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Secret Hitler» Forums » Sessions

Subject: Now I know how Cassandra felt rss

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David Goldfarb
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Nine player game. I'm a Liberal. I was Hitler in the immediately previous game, so we had me as the first President. I select the player to my right as Chancellor. Voted in, not unanimously, but by enough of a margin that some Fascists had to have voted yes.

My draw is FLL. I pass a choice. And...the player on my right enacts Fascist and claims I gave him FF! Well, that's one Fascist found.

Since it's a nine player game, I get to investigate. I pick John, two downstream of me, since the Presidency is coming to him soon. He's...a Fascist! I'm a super Fascist finder: two on the very first turn.

So now the woman to my left is President. I vote her up, since I have no reason to suspect her. Another Fascist policy. She investigates me. And she proclaims me to be Fascist.

So now I know three of four Fascists, and it's only turn 2! Just one problem: from the point of view of all the other Liberals, it seems more likely that I'm one Fascist throwing shade on three Liberals than that I'm Liberal and have managed to out three Fascists in two turns. When the Presidency gets to John (the one I investigated), of course he enacts a Liberal policy, further confusing the issue.

Things go downhill from there: an FFF draw triggers the special election, and the Liberal President chooses the guy to my right. He gets in and...surprise surprise! another Fascist policy enacted, and a Liberal killed. The next person in line chooses John as his Chancellor, and despite all the yelling I can do he's voted in...and is Hitler.

Icing on the cake: the loyalty cards were done wrong. Instead of five Liberals, three Fascists, and Hitler, there were six Liberals and two regular Fascists. So the Liberals had a supermajority, and we knew all three Fascists from almost the start, and we still couldn't win. All I could do was scream.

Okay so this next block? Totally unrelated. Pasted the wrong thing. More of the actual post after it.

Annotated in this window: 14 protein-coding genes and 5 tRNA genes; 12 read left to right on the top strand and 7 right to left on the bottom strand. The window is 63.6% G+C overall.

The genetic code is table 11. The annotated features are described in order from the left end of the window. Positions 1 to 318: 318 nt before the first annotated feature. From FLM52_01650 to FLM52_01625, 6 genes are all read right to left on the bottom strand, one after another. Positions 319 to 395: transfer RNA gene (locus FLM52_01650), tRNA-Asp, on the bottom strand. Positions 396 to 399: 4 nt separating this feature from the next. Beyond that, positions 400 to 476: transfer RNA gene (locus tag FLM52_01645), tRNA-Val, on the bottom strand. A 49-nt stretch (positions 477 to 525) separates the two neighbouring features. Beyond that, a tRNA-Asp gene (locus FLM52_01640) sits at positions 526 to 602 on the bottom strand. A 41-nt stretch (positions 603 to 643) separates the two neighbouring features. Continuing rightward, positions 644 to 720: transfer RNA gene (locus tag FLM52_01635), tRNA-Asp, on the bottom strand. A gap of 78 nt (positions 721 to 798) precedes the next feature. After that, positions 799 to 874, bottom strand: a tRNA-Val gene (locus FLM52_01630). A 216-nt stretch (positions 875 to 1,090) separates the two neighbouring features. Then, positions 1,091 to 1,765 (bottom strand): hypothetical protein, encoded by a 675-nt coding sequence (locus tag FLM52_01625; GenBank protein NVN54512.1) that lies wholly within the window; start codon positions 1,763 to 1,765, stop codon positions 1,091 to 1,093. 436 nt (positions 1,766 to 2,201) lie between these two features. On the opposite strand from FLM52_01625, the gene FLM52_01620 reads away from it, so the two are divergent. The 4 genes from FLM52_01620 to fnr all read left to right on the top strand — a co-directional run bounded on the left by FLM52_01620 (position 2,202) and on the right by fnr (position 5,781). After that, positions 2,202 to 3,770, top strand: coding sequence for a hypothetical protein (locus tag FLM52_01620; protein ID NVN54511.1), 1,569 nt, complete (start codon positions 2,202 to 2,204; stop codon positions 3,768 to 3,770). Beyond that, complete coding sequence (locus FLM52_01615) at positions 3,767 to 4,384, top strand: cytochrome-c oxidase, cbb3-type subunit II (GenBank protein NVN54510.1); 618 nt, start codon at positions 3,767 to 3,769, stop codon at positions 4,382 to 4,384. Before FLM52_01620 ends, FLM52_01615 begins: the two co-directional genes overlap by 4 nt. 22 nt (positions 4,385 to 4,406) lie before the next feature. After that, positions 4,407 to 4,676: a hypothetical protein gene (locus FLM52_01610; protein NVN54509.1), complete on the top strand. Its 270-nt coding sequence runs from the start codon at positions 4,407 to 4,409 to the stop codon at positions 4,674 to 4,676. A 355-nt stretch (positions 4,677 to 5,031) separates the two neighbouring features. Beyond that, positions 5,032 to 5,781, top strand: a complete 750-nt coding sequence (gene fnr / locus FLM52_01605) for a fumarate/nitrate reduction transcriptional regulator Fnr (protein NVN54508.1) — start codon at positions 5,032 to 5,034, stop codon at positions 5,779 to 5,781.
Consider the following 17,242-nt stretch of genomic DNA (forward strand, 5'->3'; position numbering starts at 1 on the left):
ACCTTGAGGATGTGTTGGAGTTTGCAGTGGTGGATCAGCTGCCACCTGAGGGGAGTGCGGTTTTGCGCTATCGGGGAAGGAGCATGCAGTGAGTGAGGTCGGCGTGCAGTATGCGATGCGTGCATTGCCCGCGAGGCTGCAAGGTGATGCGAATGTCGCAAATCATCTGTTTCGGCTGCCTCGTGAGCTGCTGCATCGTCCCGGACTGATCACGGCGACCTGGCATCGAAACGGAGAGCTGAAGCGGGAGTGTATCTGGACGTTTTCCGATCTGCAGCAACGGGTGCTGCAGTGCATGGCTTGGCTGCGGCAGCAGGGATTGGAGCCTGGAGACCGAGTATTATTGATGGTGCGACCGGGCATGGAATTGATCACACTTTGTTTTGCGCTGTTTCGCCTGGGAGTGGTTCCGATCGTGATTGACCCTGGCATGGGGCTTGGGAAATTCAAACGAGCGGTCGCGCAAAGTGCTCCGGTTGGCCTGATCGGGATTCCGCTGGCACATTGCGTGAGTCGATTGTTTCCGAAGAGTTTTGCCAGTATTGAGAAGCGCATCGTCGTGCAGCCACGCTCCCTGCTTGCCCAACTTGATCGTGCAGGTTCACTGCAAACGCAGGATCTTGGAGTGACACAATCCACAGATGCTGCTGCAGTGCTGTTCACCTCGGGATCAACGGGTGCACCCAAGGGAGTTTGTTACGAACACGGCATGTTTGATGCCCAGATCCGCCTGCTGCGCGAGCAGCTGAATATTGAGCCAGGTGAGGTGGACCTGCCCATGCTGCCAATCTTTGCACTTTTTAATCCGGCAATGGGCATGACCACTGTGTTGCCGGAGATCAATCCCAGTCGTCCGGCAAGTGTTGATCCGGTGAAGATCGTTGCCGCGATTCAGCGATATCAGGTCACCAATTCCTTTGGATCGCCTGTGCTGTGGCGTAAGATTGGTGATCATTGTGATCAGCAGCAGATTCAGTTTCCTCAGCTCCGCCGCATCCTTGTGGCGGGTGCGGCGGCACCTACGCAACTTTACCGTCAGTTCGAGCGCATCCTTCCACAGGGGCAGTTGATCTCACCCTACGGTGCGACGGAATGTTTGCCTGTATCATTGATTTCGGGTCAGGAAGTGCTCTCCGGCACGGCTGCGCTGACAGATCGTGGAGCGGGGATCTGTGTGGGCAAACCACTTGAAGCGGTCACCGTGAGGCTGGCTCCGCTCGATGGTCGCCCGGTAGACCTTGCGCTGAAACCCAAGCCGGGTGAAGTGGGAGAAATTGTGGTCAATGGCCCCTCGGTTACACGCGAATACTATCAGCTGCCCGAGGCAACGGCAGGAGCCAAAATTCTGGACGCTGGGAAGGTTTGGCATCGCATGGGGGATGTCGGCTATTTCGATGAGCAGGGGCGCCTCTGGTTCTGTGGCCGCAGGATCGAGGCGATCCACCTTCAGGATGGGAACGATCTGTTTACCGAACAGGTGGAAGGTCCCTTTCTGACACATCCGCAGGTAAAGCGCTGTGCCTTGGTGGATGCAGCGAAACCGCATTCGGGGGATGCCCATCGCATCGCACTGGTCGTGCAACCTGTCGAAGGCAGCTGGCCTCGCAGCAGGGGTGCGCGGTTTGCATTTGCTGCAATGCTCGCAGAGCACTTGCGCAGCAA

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Susan
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I find the harder I try and make my case when liberal the worse I do.

The fascists did a fantastic job of keeping you under the proverbial bus.

 
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Mariusz Kosecki
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David Goldfarb wrote:
Icing on the cake: the loyalty cards were done wrong. Instead of five Liberals, three Fascists, and Hitler, there were six Liberals and two regular Fascists. So the Liberals had a supermajority, and we knew all three Fascists from almost the start, and we still couldn't win. All I could do was scream.
I'm wondering if that "supermajority" wasn't in favor of fascists in this case. Liberals didn't know there are 6 of them, so out of 6 players, you would always suspect at least one of them to be bad, which is wrong. Knowing the distribution of the roles and policies is the only "fact" liberals have to base their opinions on. Why didn't fascists stop the game when noticing the distribution is incorrect? Or maybe they weren't aware of what should be the correct numbers?
 
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Jamie Woodhouse
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This points to a core issue of playing well as the innocents (Liberals, Loyal Servants, etc) team. It's one thing knowing who's who yourself; but the important thing, is team coherence - not just you being in the know, but the majority of the innocents team being in the know.
 
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David Fox
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dannte wrote:
Why didn't fascists stop the game when noticing the distribution is incorrect? Or maybe they weren't aware of what should be the correct numbers?


I had a 9 player game recently where one non-Hitler Fascist thought he was Hitler and so both Hitlers raised their thumbs in the hidden information phase. Despite this obvious error and me saying that the non-Hitler Fascists should see two other people looking at them, no-one said a thing when I asked if there were any problems in that phase and we began the game with 'two' Hitlers. It all ended in inevitable chaos when the non-Hitler Hitler was elected as Chancellor after the third Fascist policy and claimed the win: we called it with the extra information. At least it everyone saw the funny side

Unfortunately, it does prove that however clear you make the instructions, people can still get it very, very wrong.
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Victor Lesperance
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We had a game which included "gamers" and "non-gamers". After explaining how "lying is encouraged and necessary," one of the non-gamers mistook "lying" for "cheating."

Its ironic to call "cheating" an "honest mistake," but it was.

So, this person was a liberal, but opened her eyes during the fascist parts. She thought she was "lying" by pretending to be fascist.

Chaos ensued because we kept thinking we'd won, but she'd fail to do the fascist game winning moves.

We ended up winning anyway. She was embarrassed when it all got sorted out. Like I said, "honest" cheating...
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